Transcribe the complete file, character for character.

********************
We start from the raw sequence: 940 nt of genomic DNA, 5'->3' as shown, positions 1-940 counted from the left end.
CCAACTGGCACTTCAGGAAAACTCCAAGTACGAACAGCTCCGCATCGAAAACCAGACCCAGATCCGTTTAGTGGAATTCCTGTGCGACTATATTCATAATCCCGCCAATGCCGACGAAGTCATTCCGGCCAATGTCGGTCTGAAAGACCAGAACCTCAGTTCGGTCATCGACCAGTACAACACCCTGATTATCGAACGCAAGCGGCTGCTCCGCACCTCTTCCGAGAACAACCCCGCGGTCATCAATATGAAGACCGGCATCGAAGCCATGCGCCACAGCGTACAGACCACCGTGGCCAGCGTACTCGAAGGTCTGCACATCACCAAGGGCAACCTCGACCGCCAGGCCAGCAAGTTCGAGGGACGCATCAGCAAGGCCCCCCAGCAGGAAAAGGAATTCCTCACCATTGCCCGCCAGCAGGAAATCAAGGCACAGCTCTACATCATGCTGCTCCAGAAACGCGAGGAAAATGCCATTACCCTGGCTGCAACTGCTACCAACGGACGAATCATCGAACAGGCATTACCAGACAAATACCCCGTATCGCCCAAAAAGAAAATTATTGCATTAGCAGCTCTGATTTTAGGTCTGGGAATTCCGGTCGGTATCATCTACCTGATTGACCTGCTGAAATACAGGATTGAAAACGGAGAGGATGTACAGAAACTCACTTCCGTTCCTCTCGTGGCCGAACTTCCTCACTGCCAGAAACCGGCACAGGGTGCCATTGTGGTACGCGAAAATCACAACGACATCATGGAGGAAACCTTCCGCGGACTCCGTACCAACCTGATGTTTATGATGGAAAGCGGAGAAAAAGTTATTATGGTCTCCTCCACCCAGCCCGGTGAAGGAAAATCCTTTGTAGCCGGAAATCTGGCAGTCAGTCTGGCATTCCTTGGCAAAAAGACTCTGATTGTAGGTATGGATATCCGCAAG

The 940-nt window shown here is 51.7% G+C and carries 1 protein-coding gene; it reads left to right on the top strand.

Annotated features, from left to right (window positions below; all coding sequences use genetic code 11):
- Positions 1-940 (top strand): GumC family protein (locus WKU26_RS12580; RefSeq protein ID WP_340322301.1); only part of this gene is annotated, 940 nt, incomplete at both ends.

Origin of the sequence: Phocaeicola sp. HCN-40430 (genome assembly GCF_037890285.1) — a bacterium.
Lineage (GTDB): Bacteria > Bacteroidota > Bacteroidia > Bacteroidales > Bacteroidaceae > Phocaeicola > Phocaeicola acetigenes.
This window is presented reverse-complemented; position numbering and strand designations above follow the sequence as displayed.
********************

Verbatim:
We start from the raw sequence: 940 nt of genomic DNA, 5'->3' as shown, positions 1-940 counted from the left end.
CCAACTGGCACTTCAGGAAAACTCCAAGTACGAACAGCTCCGCATCGAAAACCAGACCCAGATCCGTTTAGTGGAATTCCTGTGCGACTATATTCATAATCCCGCCAATGCCGACGAAGTCATTCCGGCCAATGTCGGTCTGAAAGACCAGAACCTCAGTTCGGTCATCGACCAGTACAACACCCTGATTATCGAACGCAAGCGGCTGCTCCGCACCTCTTCCGAGAACAACCCCGCGGTCATCAATATGAAGACCGGCATCGAAGCCATGCGCCACAGCGTACAGACCACCGTGGCCAGCGTACTCGAAGGTCTGCACATCACCAAGGGCAACCTCGACCGCCAGGCCAGCAAGTTCGAGGGACGCATCAGCAAGGCCCCCCAGCAGGAAAAGGAATTCCTCACCATTGCCCGCCAGCAGGAAATCAAGGCACAGCTCTACATCATGCTGCTCCAGAAACGCGAGGAAAATGCCATTACCCTGGCTGCAACTGCTACCAACGGACGAATCATCGAACAGGCATTACCAGACAAATACCCCGTATCGCCCAAAAAGAAAATTATTGCATTAGCAGCTCTGATTTTAGGTCTGGGAATTCCGGTCGGTATCATCTACCTGATTGACCTGCTGAAATACAGGATTGAAAACGGAGAGGATGTACAGAAACTCACTTCCGTTCCTCTCGTGGCCGAACTTCCTCACTGCCAGAAACCGGCACAGGGTGCCATTGTGGTACGCGAAAATCACAACGACATCATGGAGGAAACCTTCCGCGGACTCCGTACCAACCTGATGTTTATGATGGAAAGCGGAGAAAAAGTTATTATGGTCTCCTCCACCCAGCCCGGTGAAGGAAAATCCTTTGTAGCCGGAAATCTGGCAGTCAGTCTGGCATTCCTTGGCAAAAAGACTCTGATTGTAGGTATGGATATCCGCAAG

The 940-nt window shown here is 51.7% G+C and carries 1 protein-coding gene; it reads left to right on the top strand.

Annotated features, from left to right (window positions below; all coding sequences use genetic code 11):
- Positions 1-940 (top strand): GumC family protein (locus WKU26_RS12580; RefSeq protein ID WP_340322301.1); only part of this gene is annotated, 940 nt, incomplete at both ends.

Origin of the sequence: Phocaeicola sp. HCN-40430 (genome assembly GCF_037890285.1) — a bacterium.
Lineage (GTDB): Bacteria > Bacteroidota > Bacteroidia > Bacteroidales > Bacteroidaceae > Phocaeicola > Phocaeicola acetigenes.
This window is presented reverse-complemented; position numbering and strand designations above follow the sequence as displayed.